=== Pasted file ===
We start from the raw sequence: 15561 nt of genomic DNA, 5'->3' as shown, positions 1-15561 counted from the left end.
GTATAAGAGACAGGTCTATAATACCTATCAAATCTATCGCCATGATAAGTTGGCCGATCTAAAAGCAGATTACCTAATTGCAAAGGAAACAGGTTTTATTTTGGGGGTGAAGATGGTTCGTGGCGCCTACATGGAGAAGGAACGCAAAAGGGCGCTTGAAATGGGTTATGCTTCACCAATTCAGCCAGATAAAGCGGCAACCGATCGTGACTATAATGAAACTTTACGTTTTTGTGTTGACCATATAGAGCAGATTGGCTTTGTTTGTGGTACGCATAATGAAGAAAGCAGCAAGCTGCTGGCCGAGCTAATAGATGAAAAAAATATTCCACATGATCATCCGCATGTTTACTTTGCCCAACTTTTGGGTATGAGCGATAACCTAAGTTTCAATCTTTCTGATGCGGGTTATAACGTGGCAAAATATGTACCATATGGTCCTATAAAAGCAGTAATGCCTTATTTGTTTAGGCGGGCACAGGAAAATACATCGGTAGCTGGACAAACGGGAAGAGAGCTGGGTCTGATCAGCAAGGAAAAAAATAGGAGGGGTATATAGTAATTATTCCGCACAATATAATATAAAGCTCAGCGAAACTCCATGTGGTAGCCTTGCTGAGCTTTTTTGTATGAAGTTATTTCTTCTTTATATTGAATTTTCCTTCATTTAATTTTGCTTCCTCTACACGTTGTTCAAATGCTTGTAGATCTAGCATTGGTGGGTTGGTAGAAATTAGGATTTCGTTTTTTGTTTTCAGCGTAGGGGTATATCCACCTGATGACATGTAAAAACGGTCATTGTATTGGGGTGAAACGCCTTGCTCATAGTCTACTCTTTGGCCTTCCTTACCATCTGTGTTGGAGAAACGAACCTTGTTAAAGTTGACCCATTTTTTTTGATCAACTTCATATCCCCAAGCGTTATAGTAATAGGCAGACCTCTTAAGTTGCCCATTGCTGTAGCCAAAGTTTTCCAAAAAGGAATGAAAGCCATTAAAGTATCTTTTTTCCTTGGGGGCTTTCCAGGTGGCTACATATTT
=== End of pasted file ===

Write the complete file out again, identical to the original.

We start from the raw sequence: 15561 nt of genomic DNA, 5'->3' as shown, positions 1-15561 counted from the left end.
GTATAAGAGACAGGTCTATAATACCTATCAAATCTATCGCCATGATAAGTTGGCCGATCTAAAAGCAGATTACCTAATTGCAAAGGAAACAGGTTTTATTTTGGGGGTGAAGATGGTTCGTGGCGCCTACATGGAGAAGGAACGCAAAAGGGCGCTTGAAATGGGTTATGCTTCACCAATTCAGCCAGATAAAGCGGCAACCGATCGTGACTATAATGAAACTTTACGTTTTTGTGTTGACCATATAGAGCAGATTGGCTTTGTTTGTGGTACGCATAATGAAGAAAGCAGCAAGCTGCTGGCCGAGCTAATAGATGAAAAAAATATTCCACATGATCATCCGCATGTTTACTTTGCCCAACTTTTGGGTATGAGCGATAACCTAAGTTTCAATCTTTCTGATGCGGGTTATAACGTGGCAAAATATGTACCATATGGTCCTATAAAAGCAGTAATGCCTTATTTGTTTAGGCGGGCACAGGAAAATACATCGGTAGCTGGACAAACGGGAAGAGAGCTGGGTCTGATCAGCAAGGAAAAAAATAGGAGGGGTATATAGTAATTATTCCGCACAATATAATATAAAGCTCAGCGAAACTCCATGTGGTAGCCTTGCTGAGCTTTTTTGTATGAAGTTATTTCTTCTTTATATTGAATTTTCCTTCATTTAATTTTGCTTCCTCTACACGTTGTTCAAATGCTTGTAGATCTAGCATTGGTGGGTTGGTAGAAATTAGGATTTCGTTTTTTGTTTTCAGCGTAGGGGTATATCCACCTGATGACATGTAAAAACGGTCATTGTATTGGGGTGAAACGCCTTGCTCATAGTCTACTCTTTGGCCTTCCTTACCATCTGTGTTGGAGAAACGAACCTTGTTAAAGTTGACCCATTTTTTTTGATCAACTTCATATCCCCAAGCGTTATAGTAATAGGCAGACCTCTTAAGTTGCCCATTGCTGTAGCCAAAGTTTTCCAAAAAGGAATGAAAGCCATTAAAGTATCTTTTTTCCTTGGGGGCTTTCCAGGTGGCTACATATTT